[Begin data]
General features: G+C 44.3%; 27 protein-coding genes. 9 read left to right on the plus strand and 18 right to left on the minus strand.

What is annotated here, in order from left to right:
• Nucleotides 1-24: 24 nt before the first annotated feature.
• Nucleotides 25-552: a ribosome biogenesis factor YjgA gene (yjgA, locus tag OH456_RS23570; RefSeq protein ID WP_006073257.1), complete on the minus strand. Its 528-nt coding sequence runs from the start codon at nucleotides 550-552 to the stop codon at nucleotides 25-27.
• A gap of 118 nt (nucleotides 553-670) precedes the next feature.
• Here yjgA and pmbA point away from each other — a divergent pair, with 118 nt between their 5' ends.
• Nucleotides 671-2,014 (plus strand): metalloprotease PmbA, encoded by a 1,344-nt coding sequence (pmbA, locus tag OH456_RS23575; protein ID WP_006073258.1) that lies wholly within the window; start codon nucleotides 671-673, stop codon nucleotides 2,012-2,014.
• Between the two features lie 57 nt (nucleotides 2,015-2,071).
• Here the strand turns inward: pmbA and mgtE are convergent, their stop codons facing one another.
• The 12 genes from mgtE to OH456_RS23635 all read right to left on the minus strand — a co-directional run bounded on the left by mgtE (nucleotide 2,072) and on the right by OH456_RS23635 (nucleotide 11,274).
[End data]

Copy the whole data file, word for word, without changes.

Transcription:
General features: G+C 44.3%; 27 protein-coding genes. 9 read left to right on the plus strand and 18 right to left on the minus strand.

What is annotated here, in order from left to right:
• Nucleotides 1-24: 24 nt before the first annotated feature.
• Nucleotides 25-552: a ribosome biogenesis factor YjgA gene (yjgA, locus tag OH456_RS23570; RefSeq protein ID WP_006073257.1), complete on the minus strand. Its 528-nt coding sequence runs from the start codon at nucleotides 550-552 to the stop codon at nucleotides 25-27.
• A gap of 118 nt (nucleotides 553-670) precedes the next feature.
• Here yjgA and pmbA point away from each other — a divergent pair, with 118 nt between their 5' ends.
• Nucleotides 671-2,014 (plus strand): metalloprotease PmbA, encoded by a 1,344-nt coding sequence (pmbA, locus tag OH456_RS23575; protein ID WP_006073258.1) that lies wholly within the window; start codon nucleotides 671-673, stop codon nucleotides 2,012-2,014.
• Between the two features lie 57 nt (nucleotides 2,015-2,071).
• Here the strand turns inward: pmbA and mgtE are convergent, their stop codons facing one another.
• The 12 genes from mgtE to OH456_RS23635 all read right to left on the minus strand — a co-directional run bounded on the left by mgtE (nucleotide 2,072) and on the right by OH456_RS23635 (nucleotide 11,274).